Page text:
'Nashville': THR's 1975 Review
"Never before has an American movie had quite this texture, this density both of visuals and of sound track. It is like a great tapestry, each strand clear and clean, but not until they have been skillfully interwoven do the main shapes emerge."
In June 1975, director Robert Altman introduced American audiences to the world of country and gospel music in a series of overlapping plots with 24 main characters and over an hour of musical numbers. The film marked the big-screen debut of actress Lily Tomlin (a role which earned her her only Oscar nomination) and one of the first appearances by young star Jeff Goldblum. The Hollywood Reporter's original review is below:
From the first moment that Nashville appears on the screen, with titles that repeat themselves like faint and distant echoes, it is evident that Robert Altman has something more in mind than an illustrated LP of Country and Western music. Just what that something might be is broadly hinted at in the recording session played under the film's protracted credits sequence. Haven Hamilton, a C&W star, is performing a pseudo-patriotic ballad for the microphones - "We must be doin' something right/ To last 200 years"- meanwhile giving his harried staff unshirted hell for every minor deviation from his rhythms or his rules.
For what Altman has set out to explore in the vast and original masterwork is nothing less than the appearances vs. the realities of the American scene; and he has chosen as his focus, even his metaphor, that most typical of American institutions, the political rally - in this instance, a rally to be staged in Nashville, Tenn., the home of that other great American institution, the Grand Ole Opry.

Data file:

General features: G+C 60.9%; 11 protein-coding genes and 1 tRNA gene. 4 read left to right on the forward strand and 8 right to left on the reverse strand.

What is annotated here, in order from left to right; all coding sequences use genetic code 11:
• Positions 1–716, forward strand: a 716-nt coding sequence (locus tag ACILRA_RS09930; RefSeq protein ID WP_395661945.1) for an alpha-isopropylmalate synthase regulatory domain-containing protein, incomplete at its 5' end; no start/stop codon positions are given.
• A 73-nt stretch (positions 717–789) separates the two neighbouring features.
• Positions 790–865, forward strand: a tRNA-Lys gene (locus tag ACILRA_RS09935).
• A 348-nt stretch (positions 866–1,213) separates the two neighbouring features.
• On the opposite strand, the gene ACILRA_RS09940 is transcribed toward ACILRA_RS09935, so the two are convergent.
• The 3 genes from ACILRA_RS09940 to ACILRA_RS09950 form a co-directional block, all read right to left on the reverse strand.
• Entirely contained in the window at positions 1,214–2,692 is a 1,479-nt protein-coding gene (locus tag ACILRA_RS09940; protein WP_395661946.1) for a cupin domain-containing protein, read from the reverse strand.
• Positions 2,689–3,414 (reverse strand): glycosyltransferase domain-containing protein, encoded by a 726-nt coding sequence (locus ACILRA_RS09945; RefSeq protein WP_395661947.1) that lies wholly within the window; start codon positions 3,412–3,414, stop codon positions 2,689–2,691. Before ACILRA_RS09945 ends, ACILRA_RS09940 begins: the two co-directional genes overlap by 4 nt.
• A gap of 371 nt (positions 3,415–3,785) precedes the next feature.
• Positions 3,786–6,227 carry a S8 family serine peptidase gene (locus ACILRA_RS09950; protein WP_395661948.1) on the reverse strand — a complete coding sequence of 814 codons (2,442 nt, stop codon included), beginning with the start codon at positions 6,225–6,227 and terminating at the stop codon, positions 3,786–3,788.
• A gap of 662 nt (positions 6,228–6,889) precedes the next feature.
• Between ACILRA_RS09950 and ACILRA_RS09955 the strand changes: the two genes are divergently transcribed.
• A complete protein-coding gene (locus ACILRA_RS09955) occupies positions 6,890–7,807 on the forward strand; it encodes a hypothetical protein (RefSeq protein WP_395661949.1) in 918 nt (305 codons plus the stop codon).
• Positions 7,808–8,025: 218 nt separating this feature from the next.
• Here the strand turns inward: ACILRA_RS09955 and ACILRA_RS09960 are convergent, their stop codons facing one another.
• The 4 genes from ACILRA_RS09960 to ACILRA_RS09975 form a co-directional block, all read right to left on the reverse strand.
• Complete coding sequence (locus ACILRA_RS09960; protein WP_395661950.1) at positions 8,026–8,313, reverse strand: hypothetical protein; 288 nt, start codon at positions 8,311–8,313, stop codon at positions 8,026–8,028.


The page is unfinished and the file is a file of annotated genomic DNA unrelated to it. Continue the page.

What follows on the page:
To Nashville comes Hal Phillip Walker, third party presidential hopeful. Although never seen (except as an entourage of black limousines), he is abundantly heard as his red-white-and-blue campaign truck tours the streets of the city, its loudspeakers blasting out a mix of bland slogans and blander promises of something for everybody. To Nashville, too, come the hopefuls and the drifters, drawn to a mecca where dreams may translate into the realities of discovery and a career, and where, at the very least, drifting has been institutionalized as the "groupie" syndrome.
Somehow, in Nashville's 159 minutes, Altman manages to focus on an extraordinary number of types, extraordinary in their quantity as well as their variety. There are no less than 24 major roles in the film, and literally dozens of minor ones (among them, Julie Christie and Elliott Gould, playing themselves, as visiting celebrities unwillingly drawn into the five days of pre-rally festivities). No less astonishing is the director's ability to make each one of them not only distinguishable, but memorable. By the end of the picture, most of their paths have crossed, most of their lives have been altered. More than in any previous Altman movie, we are made to feel the pathos and vulnerability of those impoverished souls he draws so well.
If Nashville has any single center, it would be Barbara Jean (Ronee Blakely) a C&W star whose hard-pushing manager-husband (Allen Garfield) has brought her to success and a myriad of fans, but also to the brink of physical and mental exhaustion. She is engineered into an appearance at the rally by Walker's chief strategist (Michael Murphy), who wants at least her implied endorsement of his boss, and by her husband, who hopes to use this occasion to reassure her fans that Barbara Jean is well and ready to resume her career.